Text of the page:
One of the few surviving 'Atmospheric Engines'. Built in 1720 to Thomas Newcomen's original design, this is the oldest preserved steam engine in the world and can be seen with its original beam and piston in motion, though, sadly, no longer powered by steam.
- Part disabled access
Dartmouth Tourist Information Centre
Dartmouth Tourist Information Centre, The Engine House Mayors Avenue Dartmouth Devon TQ6 9YY
Summer: Mon-Sat 1000-1700, Sun closes 1400. Winter: Mon-Fri closes 1630, Wed closes 1300.
By Bus: X81
By Rail: Kingswear (Paignton & Dartmouth Railway) / 1 mile
The engine was built about 1720 and was first used to pump out the Griff Colliery in Staffordshire. It was moved and rebuilt several times before ending up in Hawkesbury Junction, Warwickshire pumping water into a canal, where it retired from work in 1913. In 1964, to celebrate the 300th anniversary of Thomas Newcomen's birth, it was reassembled in Dartmouth, the home of its inventor, by the Newcomen Society.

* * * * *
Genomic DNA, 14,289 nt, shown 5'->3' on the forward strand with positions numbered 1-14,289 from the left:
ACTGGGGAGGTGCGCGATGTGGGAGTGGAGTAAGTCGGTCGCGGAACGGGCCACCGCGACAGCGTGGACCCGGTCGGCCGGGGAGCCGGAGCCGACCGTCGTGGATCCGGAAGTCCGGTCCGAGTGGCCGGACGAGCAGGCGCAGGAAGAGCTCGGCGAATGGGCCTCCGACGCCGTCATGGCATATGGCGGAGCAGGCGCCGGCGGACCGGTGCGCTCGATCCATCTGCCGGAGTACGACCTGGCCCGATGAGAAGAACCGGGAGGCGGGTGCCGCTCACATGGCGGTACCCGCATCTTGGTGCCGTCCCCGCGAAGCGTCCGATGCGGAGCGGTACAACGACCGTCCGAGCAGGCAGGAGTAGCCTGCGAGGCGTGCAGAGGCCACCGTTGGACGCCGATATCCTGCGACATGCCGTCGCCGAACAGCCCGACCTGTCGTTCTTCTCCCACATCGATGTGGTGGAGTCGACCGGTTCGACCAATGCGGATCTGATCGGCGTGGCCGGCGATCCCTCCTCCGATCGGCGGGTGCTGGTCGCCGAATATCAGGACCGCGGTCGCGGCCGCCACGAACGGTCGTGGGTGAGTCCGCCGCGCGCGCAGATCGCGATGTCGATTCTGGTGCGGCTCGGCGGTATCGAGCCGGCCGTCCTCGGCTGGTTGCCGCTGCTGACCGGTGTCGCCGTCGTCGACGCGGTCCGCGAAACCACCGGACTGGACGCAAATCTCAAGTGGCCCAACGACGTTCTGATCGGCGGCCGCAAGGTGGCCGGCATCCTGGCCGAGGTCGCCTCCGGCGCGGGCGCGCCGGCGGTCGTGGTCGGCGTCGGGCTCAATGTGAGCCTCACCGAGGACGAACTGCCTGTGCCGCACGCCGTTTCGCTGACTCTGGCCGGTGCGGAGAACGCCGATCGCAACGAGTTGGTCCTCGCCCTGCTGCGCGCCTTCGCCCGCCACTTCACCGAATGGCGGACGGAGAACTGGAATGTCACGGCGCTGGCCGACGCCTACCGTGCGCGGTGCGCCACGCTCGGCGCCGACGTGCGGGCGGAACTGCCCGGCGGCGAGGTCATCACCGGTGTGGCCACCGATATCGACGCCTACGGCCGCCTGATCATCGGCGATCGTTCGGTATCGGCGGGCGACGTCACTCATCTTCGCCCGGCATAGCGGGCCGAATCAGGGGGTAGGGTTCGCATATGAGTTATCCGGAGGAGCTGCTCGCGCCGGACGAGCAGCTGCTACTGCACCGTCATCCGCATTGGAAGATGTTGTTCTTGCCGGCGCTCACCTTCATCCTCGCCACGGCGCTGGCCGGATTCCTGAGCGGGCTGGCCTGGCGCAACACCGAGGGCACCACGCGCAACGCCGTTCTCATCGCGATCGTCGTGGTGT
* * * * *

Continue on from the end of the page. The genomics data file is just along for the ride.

The Dartmouth Engine shows most of the features of the earliest Newcomen Engines. It has a simple, untrussed, wooden beam with arch heads, chain connections and wooden spring-beams, all believed to be original. The valve mechanism is more recent, but is activated automatically by a plug-rod, as in the early engines. However, there is one significant later feature in the shape of a 'pickle-pot condenser, fitted directly beneath the cylinder.